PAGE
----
On The Homefront

By: Carol Tisch

In my growing file of dream homes, I have architect’s renderings and floor plans from the east coast of Florida, Las Vegas and Santa Fe. Those were collected before we moved to Sarasota. Here, my architectural reveries are filed by community: Lakewood Ranch, the Founder’s Club, Silver Oak, University Park, etc. The sub-folders go on […]


On The HomefrontIn my growing file of dream homes, I have architect’s renderings and floor plans from the east coast of Florida, Las Vegas and Santa Fe. Those were collected before we moved to Sarasota. Here, my architectural reveries are filed by community: Lakewood Ranch, the Founder’s Club, Silver Oak, University Park, etc. The sub-folders go on and on. 

But dreams change with life stages, and the plans I linger over now are not the mini-estates and McMansions I coveted 10 years ago. Now, I’m gravitating toward villas. Until recently, villas were Florida’s euphemism for architecturally uninspiring maintenance-free homes. Typically they’re attached or semi-attached, but not always. Villas are smaller and less expensive than single-family homes in Sarasota’s mature deed-restricted communities. And if you surveyed villa owners, chances are they would be older than single-family dwellers living just a cul-de-sac away. 

But that may be changing. I’d visited the London Bay models at the Matera section of the Lake Club twice before this November’s Lakewood Ranch Tour of Homes, and never had I seen so much traffic and heard so much buzz. Lakewood Ranch marketing director Candice McElyea says there were a record-breaking 2,824 visitors, and 24 homes were sold during the three-week tour. Was this the signal of the end of the housing slump? Or is it that the villa has now been rebranded and architecturally transformed?

In newer communities villas have chic names like the Founder’s Club’s “cottages” or Matera’s “village homes.” In Silver Oak and University Park they’re courtyard homes, often with guest cottage and always the defining courtyard wall. But in all cases new designs are visually and functionally more in line with the romantic European notion of an urban villa. They’re marketed as jewel box or right-sized homes—from 2,500 to 3,800 square feet under air—and include all exterior maintenance, even the pool.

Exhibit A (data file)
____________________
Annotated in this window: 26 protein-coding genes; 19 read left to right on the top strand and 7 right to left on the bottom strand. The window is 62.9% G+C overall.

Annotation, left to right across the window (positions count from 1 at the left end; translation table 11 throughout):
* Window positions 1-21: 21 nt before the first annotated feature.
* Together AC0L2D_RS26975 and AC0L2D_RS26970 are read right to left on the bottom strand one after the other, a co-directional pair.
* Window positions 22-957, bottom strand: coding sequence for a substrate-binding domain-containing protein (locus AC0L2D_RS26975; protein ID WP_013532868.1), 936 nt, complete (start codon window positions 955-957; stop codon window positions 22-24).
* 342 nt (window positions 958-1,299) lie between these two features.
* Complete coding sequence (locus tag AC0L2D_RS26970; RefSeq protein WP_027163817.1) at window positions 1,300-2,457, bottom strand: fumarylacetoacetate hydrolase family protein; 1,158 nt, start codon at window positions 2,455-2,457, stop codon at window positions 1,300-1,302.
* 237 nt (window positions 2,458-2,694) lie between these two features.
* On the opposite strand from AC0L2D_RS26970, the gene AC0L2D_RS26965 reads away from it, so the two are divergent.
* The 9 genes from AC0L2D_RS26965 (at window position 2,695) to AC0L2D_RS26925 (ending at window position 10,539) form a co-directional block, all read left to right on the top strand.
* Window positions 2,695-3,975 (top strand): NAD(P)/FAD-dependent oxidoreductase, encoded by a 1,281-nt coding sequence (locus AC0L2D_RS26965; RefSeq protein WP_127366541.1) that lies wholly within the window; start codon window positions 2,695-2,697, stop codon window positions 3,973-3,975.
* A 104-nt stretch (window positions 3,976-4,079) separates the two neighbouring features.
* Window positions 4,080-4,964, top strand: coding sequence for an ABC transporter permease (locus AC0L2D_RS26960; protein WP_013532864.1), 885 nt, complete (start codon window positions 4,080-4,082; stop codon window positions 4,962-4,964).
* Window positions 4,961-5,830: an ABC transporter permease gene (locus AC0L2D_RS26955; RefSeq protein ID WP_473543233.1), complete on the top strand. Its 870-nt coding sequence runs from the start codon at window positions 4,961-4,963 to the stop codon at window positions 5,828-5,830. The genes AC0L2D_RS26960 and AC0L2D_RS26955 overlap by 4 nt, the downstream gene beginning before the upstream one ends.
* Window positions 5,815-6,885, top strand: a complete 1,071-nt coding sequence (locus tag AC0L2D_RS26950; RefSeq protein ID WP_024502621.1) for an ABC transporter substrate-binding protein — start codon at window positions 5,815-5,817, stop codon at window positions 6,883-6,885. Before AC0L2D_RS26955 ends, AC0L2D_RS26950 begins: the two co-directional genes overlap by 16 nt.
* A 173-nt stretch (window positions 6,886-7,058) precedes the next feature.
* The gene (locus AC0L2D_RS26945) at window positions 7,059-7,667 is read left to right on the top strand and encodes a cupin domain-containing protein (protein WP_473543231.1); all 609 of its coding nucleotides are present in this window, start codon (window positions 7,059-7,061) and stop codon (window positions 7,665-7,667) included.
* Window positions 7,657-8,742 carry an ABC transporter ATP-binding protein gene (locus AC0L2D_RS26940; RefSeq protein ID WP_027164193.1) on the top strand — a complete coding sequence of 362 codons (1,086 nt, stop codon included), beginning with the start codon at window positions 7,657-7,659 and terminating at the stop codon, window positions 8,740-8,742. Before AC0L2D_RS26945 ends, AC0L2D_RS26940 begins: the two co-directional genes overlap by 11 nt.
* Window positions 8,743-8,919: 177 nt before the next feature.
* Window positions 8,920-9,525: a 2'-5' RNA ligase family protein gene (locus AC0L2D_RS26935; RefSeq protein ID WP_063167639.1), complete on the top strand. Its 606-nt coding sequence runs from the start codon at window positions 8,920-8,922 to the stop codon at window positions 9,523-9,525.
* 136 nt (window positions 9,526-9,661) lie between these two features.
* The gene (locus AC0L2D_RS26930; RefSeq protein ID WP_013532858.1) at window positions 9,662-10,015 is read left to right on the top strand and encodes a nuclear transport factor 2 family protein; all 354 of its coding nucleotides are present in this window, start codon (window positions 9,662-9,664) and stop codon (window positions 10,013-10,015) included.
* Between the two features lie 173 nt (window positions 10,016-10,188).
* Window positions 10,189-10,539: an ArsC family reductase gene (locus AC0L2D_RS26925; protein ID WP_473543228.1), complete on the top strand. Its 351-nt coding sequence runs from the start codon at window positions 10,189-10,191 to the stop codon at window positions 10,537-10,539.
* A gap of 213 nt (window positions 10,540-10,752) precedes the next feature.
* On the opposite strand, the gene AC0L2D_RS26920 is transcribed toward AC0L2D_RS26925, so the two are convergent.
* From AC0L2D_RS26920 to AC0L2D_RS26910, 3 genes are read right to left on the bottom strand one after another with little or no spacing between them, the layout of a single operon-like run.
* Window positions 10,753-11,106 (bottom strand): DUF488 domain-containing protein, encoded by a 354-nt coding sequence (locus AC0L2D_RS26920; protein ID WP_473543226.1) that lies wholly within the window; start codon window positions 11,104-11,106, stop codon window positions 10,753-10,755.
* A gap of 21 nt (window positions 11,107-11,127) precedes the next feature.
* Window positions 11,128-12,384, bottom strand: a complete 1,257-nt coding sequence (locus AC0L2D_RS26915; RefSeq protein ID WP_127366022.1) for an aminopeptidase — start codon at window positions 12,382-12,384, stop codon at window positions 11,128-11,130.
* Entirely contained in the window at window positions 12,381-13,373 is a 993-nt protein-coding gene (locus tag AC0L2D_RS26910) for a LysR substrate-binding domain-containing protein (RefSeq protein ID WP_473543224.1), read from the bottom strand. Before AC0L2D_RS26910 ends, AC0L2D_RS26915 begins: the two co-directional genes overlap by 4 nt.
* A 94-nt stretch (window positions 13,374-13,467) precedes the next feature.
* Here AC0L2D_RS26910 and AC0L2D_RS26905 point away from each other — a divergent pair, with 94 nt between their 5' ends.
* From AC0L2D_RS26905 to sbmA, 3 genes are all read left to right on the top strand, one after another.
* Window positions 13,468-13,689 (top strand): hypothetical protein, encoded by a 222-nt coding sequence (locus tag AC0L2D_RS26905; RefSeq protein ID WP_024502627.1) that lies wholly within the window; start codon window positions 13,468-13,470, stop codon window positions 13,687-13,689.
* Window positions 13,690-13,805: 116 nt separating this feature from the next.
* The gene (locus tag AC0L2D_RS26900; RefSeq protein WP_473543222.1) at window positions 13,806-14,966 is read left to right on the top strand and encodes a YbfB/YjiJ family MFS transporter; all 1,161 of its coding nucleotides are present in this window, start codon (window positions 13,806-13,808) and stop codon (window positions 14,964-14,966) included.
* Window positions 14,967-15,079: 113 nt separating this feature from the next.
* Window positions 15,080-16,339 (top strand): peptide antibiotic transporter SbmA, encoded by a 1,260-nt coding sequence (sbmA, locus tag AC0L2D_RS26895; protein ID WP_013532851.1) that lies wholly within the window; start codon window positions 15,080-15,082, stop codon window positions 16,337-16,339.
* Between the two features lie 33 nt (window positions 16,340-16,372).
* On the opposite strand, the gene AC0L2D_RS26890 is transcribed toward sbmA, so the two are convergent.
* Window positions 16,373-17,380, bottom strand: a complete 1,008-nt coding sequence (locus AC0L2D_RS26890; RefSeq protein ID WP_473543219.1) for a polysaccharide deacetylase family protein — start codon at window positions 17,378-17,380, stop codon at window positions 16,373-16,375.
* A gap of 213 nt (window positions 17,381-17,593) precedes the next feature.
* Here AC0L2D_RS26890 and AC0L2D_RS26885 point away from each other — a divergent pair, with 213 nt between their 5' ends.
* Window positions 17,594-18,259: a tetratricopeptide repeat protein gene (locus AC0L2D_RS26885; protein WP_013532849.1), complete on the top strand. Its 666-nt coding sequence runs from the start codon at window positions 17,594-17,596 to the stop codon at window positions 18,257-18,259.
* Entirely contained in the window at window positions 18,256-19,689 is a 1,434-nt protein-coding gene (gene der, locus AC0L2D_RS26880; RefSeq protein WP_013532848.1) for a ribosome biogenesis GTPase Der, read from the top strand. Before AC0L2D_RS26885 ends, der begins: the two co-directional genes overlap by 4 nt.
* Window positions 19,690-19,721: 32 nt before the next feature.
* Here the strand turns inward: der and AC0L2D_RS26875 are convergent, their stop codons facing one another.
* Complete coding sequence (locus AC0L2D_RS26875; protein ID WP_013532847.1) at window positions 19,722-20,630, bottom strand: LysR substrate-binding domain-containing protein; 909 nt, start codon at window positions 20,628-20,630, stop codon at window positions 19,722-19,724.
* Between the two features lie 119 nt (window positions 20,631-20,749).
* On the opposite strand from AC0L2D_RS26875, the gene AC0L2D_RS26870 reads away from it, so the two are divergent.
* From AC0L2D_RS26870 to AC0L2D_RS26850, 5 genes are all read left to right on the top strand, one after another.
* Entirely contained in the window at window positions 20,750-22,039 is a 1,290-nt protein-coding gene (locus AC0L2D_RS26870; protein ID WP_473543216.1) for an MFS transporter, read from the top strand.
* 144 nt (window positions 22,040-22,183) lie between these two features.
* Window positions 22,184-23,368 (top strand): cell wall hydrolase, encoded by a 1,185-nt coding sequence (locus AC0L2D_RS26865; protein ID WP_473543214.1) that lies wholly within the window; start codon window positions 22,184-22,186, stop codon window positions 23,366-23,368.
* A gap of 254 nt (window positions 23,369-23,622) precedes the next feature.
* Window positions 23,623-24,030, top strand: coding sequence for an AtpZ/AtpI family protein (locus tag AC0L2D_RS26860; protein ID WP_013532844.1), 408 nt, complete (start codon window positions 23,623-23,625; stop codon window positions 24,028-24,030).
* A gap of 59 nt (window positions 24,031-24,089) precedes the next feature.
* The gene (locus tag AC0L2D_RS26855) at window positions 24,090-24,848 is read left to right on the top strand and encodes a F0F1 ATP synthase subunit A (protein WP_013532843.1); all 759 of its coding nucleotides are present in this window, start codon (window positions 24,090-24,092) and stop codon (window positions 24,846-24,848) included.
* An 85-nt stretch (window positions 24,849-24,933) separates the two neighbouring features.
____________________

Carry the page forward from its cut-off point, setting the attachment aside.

That’s the case with my dream house, the Alezio at Matera. It was love at first sight—every bit as seductive as I imagined living “Under the Tuscan Sun” would be. A constant parade of visitors during the Tour of Homes kept the staff so busy my husband and I were able to pretend the house was ours. We lounged by the pool, tested the seating arrangement in the summer kitchen, sank into the great room sofa, opened kitchen cabinet drawers and watched as they did their slow glide back into position.

London Bay Homes, the developer of the 35-lot Matera section at the Lake Club, has reduced the price of the Alezio model (replete with separate 500-square-foot guest suite above the outdoor kitchen) from $1,797,949 to $1,647,459, fully furnished. It sits across the lake from the 10 estate homes in the Showcase Circle of multimillion dollar models that debuted when the Lake Club opened in 2007. But with new incentive pricing, the Alezio starts in the $800,000s with lot. That’s the stuff of dreams come true.

Comeback Kid>>Real estate mogul Barbara Corcoran has officially declared Sarasota No. 1 in terms of real estate comebacks in the country. Now the star of Shark Tales, an investment reality show, and real estate expert on NBC’s Today show, Corcoran recently advised viewers to snap up Sarasota bargains fast. The guru, who parlayed a $1,000 loan into a $5 billion real estate business known as The Corcoran Group, cited the median home at $176,000, up 13 percent from the 34 percent drop Sarasota has weathered since the recession hit Florida. With Corcoran’s endorsement of our sophisticated city life and beachy attitude, the news is all the more encouraging.

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